There’s no better feeling in a job than when you know the boss has full confidence in you. You enter a zone where you can really be yourself, where you move beyond worrying about what others think or feeling concerned about being constantly monitored and evaluated.
So how do you get to that zone? How do you show your bosses and co-workers that they can rely on you? By showing that you’re disciplined, both in the work you create and in the way you work. Employees who show they have things under control—employees who are disciplined at work—are more likely to be handed greater responsibilities. And that means they tend to move up in their company faster than others. Somewhere along the way, they’ve won the confidence of the boss and likely, of the boss’s boss.
To help your boss have confidence in you, focus on establishing these work habits:
Never miss a deadline. If the report is due on Tuesday afternoon, plan to deliver it on Tuesday morning. Always aim to exceed your boss’s expectations. And while you’re at it, exceed the expectations of your colleagues, too.
Be predictable. Commit to a set schedule, and don’t deviate from it. This includes when you show up at work and when you’re available. If you need to change that schedule, over-communicate these changes so no one who relies on you is left hanging or surprised.
Get organized. From the cleanliness of your workspace to your ability to digest obscure concepts, show how well you can manage information and data. What many of us fail to recognize is that every now and then someone looks over your shoulder to see how many e-mails are in your inbox. Remember, a full e-mail inbox is no different than an overflowing paper inbox of yesterday. Besides, being organized will not only make you look good, it will make you feel good, too.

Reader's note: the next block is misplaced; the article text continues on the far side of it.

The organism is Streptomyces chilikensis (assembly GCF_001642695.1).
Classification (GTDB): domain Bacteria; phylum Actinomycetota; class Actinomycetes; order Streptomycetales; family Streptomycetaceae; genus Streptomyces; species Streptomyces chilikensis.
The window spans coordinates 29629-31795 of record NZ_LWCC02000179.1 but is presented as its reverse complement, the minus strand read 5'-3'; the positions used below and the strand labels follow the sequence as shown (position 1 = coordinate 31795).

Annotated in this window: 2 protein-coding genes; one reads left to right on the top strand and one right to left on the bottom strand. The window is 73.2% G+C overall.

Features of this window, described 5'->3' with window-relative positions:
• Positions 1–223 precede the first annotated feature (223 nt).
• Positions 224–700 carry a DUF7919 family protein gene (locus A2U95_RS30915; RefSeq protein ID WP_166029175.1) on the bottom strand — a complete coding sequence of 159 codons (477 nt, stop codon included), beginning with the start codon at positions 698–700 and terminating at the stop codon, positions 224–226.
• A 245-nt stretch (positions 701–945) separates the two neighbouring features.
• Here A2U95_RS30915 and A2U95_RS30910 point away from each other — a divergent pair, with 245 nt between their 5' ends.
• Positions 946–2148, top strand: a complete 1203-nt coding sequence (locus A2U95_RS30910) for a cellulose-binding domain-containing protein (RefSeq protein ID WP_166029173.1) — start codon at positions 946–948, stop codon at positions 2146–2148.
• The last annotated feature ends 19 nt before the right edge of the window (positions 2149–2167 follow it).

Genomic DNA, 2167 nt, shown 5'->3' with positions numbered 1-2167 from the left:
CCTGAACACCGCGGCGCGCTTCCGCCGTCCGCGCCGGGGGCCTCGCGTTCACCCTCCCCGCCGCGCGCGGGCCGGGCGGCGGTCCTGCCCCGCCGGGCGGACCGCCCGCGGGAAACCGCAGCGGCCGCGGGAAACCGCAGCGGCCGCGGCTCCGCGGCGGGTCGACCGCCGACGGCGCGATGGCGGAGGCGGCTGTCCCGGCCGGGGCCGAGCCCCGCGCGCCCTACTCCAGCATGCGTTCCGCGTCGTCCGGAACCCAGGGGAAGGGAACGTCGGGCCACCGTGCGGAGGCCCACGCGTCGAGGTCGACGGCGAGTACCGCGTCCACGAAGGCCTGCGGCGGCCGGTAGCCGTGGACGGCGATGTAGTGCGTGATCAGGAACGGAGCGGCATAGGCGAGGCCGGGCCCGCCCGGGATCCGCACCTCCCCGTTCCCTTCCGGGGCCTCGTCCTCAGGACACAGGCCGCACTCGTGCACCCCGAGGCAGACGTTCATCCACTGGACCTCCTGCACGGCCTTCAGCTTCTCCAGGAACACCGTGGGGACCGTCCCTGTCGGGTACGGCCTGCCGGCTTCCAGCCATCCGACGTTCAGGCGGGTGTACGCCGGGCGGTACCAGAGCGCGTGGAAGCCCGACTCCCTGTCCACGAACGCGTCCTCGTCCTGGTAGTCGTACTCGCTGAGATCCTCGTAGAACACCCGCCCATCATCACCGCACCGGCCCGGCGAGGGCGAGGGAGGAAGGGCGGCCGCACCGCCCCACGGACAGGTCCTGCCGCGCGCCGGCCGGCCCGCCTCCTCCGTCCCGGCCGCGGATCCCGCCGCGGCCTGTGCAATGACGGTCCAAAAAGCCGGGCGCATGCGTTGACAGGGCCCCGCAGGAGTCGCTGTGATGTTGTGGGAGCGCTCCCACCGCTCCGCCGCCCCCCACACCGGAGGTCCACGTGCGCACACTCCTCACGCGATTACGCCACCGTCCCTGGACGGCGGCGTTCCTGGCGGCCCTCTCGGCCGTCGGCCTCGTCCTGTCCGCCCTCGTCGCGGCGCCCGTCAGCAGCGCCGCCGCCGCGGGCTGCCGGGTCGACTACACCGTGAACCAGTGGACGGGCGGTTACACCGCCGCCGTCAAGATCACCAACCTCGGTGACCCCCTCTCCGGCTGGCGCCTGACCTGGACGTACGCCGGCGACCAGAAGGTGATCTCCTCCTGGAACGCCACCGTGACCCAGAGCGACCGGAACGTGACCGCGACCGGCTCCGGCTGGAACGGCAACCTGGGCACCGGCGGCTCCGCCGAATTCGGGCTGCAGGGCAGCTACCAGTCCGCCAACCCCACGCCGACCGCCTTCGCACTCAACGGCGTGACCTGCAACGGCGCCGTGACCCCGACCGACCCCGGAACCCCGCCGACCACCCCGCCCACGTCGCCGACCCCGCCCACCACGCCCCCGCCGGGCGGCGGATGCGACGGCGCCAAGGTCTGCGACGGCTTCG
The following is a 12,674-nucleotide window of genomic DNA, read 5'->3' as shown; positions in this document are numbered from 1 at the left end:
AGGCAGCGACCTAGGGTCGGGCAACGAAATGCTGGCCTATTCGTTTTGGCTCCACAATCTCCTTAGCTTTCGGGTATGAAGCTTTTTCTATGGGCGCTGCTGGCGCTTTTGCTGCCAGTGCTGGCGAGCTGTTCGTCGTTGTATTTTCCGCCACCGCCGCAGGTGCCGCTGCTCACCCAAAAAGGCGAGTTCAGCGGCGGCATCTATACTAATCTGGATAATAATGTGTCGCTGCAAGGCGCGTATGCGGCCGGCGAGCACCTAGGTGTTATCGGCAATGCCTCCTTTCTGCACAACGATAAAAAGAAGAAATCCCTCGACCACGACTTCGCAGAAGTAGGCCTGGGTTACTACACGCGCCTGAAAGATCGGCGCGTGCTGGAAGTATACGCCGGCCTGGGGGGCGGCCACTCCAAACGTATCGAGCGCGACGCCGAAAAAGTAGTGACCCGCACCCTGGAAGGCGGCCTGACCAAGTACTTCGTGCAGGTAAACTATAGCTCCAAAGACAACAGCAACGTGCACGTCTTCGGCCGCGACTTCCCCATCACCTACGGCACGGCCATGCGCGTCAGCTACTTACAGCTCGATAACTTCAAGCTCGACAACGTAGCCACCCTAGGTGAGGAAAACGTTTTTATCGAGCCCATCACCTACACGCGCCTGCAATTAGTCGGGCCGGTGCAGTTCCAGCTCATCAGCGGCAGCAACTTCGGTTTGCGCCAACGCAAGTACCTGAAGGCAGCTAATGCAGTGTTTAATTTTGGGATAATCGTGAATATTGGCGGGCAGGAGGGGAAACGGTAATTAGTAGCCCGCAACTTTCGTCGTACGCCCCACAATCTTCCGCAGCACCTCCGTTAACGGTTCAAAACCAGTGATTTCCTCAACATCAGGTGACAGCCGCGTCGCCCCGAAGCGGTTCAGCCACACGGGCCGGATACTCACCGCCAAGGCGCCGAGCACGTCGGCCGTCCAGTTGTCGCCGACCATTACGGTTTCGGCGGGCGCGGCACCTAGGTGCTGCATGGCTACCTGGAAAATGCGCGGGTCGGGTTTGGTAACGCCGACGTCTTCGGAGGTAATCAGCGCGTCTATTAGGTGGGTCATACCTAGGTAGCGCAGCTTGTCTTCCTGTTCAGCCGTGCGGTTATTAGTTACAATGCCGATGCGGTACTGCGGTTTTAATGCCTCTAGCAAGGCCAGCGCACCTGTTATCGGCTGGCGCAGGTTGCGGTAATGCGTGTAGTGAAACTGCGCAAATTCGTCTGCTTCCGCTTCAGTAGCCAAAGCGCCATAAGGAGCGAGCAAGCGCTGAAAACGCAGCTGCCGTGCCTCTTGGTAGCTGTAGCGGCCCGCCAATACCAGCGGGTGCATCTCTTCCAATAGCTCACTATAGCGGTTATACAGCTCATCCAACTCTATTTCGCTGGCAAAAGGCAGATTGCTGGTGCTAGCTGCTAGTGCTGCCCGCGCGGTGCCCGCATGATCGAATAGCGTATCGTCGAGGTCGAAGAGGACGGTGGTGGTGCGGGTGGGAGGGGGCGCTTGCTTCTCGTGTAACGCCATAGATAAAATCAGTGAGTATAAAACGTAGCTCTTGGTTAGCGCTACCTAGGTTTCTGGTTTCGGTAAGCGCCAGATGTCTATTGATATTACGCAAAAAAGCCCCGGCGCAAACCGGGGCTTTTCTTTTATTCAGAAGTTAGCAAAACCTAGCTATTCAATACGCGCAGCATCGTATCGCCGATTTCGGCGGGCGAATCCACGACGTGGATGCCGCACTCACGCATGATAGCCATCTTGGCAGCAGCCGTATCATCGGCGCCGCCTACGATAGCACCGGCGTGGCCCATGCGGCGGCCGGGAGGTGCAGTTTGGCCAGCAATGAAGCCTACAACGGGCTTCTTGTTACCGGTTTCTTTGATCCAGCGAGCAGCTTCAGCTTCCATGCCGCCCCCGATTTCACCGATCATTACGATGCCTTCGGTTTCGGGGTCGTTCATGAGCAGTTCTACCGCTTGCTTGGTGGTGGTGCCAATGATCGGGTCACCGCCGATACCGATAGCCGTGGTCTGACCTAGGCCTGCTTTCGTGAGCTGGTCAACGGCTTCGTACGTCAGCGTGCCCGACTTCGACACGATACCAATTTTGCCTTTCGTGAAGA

Walk strong. Carry yourself with an attitude that says, “I’ve got my stuff together.” You may not feel like the most well-dressed or fashionable person, but if you give off a sense of organization and control, others will perceive you that way. That confidence is likely to rub off on the quality of your work, too.
Being disciplined doesn’t mean you can’t also be fun, creative, and sociable. Many disciplined employees have all of those qualities, and they’re far from being thought of as sticks in the mud. So add a dose of discipline to your work day, let the confidence build, and see where it takes you.
Rusty Rueff, director and career expert for jobs and career website Glassdoor.com has been a CEO, led HR in global companies and is co-author of Talent Force: A New Manifesto for the Human Side of Business.